At Castle Corbin, Sir Galahad, Sir Percivale, and Sir Bors are greeted by the whole of King Pellam’s court. Everyone is excited about how the roller-coaster thrill ride which is the Grail Quest is, at long last, coming to some kind of conclusion. I mean, yes, Sir Bors has been in this very castle and seen the Grail, and yes, Sir Galahad grew up in this castle and presumably also had plenty of opportunities to learn about the Grail being there, and therefore they could have just gone direct from Book XIII straight to here, but apparently that wouldn’t have been sporting.
Sir Eliazar (King Pellam’s son, Sir Launcelot’s brother-in-law, and Sir Galahad’s uncle), last seen in Book XV Chapter 6 at a jousting tournament, presents the three knights with a particular broken sword. It’s not Narsil, it’s Sir Balin’s sword from Book II Chapter 15! The one he used to strike Pellam with the dolorous blow? Malory is not particularly eager for you to go back and review that chapter, though, since at the time it was a spear (the Spear of Destiny) and not a sword at all, nor was there any mention of it breaking. We just take it as read: there was a sword that broke, and no one gets to say otherwise.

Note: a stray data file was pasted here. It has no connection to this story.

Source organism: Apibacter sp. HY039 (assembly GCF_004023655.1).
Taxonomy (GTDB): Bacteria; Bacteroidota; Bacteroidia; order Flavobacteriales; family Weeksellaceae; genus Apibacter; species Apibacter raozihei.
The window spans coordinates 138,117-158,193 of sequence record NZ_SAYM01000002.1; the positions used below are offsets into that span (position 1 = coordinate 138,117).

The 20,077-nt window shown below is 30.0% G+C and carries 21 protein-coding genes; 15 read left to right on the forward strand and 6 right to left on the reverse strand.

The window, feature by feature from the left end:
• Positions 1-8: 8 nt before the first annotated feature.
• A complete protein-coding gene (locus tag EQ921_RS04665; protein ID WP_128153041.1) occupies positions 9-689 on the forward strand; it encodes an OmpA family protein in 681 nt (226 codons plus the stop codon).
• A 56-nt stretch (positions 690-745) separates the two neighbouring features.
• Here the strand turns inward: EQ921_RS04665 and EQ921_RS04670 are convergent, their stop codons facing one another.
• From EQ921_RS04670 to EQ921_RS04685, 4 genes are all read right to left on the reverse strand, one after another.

“Let me see if this broken sword will miraculously knit itself together when I try to pick it up!” says Bors, because he is extremely optimistic. But nothing doing. Sir Percivale tries picking up the sword in hopes it’ll restore itself, to no better result.
“You try it, Galahad,” says Percivale. “You always get all the best stuff anyway.”
And sure enough, when Sir Galahad touches the sword, boom, flash of light, it’s all of a piece and whole again. Galahad feels kind of bad though, since he already has a magic sword from the stone (which was also Sir Balin’s, but that’s why they called Sir Balin ‘Mister Two-Swords’) and a magic shield that used to belong to Joseph of Arimathea and also the Sword of Strange Girdles that Magdalena gave him back at the end of Chapter 7. He’s rolling in loot, nobody else gets any! So he passes this third magic sword to Sir Bors, for it might not be better set; for he was a good knight and worthy man, Malory says.
As soon as this sword business is squared away, or even a little bit before, an angelic voice announces it’s dinnertime and everyone who isn’t a major character needs to clear the set. In short order it’s just Pellam, Eliazar, Galahad, Percivale, Bors, and some girl, Galahad’s cousin who Malory can’t bother to name.
Nine additional knights march in at this point! Team Grail is truly multinational: there’s the three English knights we’ve been talking about all this time, but also three Irish knights, three French knights, and three Danish knights. Twelve total.
Evelake comes in, on a litter borne by four pretty ladies, and he tells Pellam and Eliazar to get out, it’s just Team Grail from here on. (Malory has already forgotten about the girl he mentioned before.)
“Wait, wasn’t he dead?” someone, probably Sir Bors, asks. No one answers or addresses this question.
Exit Pellam and Eliazar!
Enter Joseph of Arimathea! I bet you weren’t expecting him!